Sri Lanka Telecom

Chief executive officer Greg Young discusses the ways in which the company is helping transform Sri Lanka into an information and telecommunications hotspot.

Sri Lanka Telecom (SLT) has built over 150 years of goodwill and trust with its valued customers protecting its brand image and company values. SLT‘s role in the continuing development of the Indian Ocean island is perhaps best summed up by its own slogan, “One Country. One Voice.” SLT envisions a not-too-distant future where the citizens of the country are united through the concept of connectivity.

From the days when it was a part of Sri Lanka’s Department of Post and Telecommunications through to the present day, the company boasts a long and rich history. Now a fully integrated telecommunications operator, with a customer base of more than five million that include multinational corporations, public sector firms, and retail and domestic users, SLT today has achieved recognition as one of the most respected entities in the country.

“We provide triple-play services to our customers through fixed wire line (Megaline), public switched telephone networks (PSTN), asymmetric digital subscriber line (ADSL) broadband access and our IPTV pay television service (PeoTV),” explains chief executive officer, Greg Young.

By owning and operating an extensive, national, optical transmission network connecting all parts of the country, SLT is able to meet the needs of both its fixed business customers and those of its fully owned mobile subsidiary Mobitel. In addition, the company has ownership in four submarine cables that leave Sri Lanka and connect up to South East Asia, the Middle East, Western Europe and surrounding nations such as India and the Maldives.

The telecommunications market in Sri Lanka has experienced rapid growth over the last six-to-seven years, driven by competition in the marketplace and the adoption of mobile telephony by the masses. Today, it is the Sri Lankan government’s intention to build upon this growth and establish the country as an information and communication technology hub, with one specific strategy being to drive broadband penetration and availability.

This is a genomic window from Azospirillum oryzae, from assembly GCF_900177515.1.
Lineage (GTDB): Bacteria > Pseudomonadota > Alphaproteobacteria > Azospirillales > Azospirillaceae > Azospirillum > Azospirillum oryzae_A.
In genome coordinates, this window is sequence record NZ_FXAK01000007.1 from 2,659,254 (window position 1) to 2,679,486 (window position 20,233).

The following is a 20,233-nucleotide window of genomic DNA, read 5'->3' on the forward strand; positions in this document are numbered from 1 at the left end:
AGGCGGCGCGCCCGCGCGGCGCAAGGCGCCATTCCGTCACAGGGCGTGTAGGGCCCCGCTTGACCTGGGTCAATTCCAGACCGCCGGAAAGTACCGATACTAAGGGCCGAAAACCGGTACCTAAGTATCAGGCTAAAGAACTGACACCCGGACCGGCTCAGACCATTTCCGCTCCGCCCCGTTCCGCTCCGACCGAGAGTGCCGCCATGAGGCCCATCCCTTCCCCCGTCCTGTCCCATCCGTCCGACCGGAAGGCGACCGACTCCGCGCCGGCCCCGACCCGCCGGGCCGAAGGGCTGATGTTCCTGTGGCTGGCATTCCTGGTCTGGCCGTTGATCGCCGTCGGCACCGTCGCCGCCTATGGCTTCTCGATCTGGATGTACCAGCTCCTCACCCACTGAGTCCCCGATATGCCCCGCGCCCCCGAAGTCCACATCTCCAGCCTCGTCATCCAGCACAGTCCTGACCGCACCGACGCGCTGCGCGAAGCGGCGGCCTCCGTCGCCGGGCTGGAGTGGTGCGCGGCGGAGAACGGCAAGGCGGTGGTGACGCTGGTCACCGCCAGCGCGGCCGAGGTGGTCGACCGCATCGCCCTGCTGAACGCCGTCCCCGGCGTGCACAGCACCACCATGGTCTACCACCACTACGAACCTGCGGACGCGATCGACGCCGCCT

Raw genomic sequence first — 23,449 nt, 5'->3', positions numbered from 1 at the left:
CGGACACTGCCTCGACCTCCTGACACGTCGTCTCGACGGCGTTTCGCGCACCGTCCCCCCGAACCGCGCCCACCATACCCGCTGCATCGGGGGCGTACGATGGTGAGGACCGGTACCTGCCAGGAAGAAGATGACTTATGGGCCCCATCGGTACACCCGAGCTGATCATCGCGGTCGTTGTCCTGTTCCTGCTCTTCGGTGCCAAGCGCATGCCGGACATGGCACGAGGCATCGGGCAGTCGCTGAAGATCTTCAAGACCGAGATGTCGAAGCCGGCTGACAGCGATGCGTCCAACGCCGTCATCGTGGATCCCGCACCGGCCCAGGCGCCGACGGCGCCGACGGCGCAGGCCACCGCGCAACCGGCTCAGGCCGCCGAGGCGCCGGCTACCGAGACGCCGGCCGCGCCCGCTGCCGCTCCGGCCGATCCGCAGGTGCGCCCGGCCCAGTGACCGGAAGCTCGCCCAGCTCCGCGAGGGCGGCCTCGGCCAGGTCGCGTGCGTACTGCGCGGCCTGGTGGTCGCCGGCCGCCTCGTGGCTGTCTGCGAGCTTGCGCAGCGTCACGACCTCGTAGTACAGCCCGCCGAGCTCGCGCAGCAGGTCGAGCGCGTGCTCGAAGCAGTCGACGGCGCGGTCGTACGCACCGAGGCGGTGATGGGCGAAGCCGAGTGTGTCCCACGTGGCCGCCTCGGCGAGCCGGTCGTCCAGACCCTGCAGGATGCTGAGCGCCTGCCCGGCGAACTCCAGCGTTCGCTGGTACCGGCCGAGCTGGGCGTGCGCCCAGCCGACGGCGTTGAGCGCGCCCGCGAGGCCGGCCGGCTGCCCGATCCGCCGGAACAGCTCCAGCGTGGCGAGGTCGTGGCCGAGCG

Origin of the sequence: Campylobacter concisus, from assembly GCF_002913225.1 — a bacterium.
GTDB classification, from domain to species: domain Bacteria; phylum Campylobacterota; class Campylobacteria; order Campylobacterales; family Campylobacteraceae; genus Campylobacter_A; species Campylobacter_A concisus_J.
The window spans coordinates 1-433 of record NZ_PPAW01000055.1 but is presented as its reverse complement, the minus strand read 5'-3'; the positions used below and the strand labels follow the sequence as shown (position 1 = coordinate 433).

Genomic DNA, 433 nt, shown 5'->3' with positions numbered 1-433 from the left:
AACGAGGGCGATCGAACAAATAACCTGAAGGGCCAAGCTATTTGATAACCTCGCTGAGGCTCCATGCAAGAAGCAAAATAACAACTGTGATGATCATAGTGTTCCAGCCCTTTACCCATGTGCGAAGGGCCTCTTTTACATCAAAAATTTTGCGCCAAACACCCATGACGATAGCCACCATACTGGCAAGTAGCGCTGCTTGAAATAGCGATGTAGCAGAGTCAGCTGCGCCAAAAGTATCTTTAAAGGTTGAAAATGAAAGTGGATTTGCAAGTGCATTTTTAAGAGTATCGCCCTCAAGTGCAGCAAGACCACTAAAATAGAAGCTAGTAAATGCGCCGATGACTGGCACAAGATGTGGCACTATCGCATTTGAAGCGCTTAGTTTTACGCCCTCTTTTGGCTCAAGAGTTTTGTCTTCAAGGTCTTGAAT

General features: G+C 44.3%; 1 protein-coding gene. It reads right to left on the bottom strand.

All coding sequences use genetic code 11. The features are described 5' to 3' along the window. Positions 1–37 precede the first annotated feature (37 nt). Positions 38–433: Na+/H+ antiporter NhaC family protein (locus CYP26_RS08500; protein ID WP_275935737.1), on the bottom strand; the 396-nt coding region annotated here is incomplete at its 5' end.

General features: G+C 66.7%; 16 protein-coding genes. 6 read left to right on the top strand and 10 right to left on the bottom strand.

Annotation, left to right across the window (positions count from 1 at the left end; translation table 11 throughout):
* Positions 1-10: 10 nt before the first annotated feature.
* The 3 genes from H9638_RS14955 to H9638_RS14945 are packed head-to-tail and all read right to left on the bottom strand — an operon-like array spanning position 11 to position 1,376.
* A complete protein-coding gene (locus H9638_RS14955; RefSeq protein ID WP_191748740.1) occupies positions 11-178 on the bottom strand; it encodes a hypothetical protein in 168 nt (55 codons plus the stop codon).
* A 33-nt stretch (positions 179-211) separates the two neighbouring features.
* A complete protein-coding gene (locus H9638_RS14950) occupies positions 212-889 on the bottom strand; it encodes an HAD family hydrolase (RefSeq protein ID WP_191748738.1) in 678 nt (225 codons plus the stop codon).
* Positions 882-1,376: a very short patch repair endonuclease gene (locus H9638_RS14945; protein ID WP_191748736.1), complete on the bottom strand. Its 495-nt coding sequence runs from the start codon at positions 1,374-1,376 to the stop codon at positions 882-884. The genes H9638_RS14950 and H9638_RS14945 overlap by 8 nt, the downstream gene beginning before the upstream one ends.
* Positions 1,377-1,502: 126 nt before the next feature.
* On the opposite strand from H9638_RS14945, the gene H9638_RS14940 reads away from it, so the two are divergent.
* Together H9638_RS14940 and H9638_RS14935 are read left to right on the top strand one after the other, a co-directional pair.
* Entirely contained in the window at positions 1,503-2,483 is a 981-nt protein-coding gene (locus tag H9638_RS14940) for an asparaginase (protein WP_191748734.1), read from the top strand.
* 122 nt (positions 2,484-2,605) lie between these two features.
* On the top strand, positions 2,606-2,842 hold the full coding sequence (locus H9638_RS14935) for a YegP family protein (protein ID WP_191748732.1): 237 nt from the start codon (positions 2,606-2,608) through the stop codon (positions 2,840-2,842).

“As the national telecommunications provider, it is heavily incumbent upon us that we support these national growth objectives,” Young continues. “We take our role in this very seriously and thus have geared both our long-term strategy and short-term investment plans to ensure we deliver against these targets.”

One of the most important ways in which SLT is supporting the government to achieve its aims is through its flagship i-Sri Lanka project, which is geared towards driving nationwide network modernisation.

“Since 2011,” Young says, “we have embarked on our most ambitious and capitally intensive expansion programme over the last decade in order to bring improved service quality and innovative products to customers. Augmenting the existing copper-based network through fibre-to-the-node technology, i-Sri Lanka will revolutionise broadband access across the country.”

The target of i-Sri Lanka is to achieve broadband speeds of up to 20 megabits per second for more than 90 percent of fixed customers by mid-2013. “With triple play,” Young enthuses, “this introduces a world of entertainment options through PeoTV to more than one million fixed-line customers through the SLT Megaline connection, together with an enhanced broadband experience.”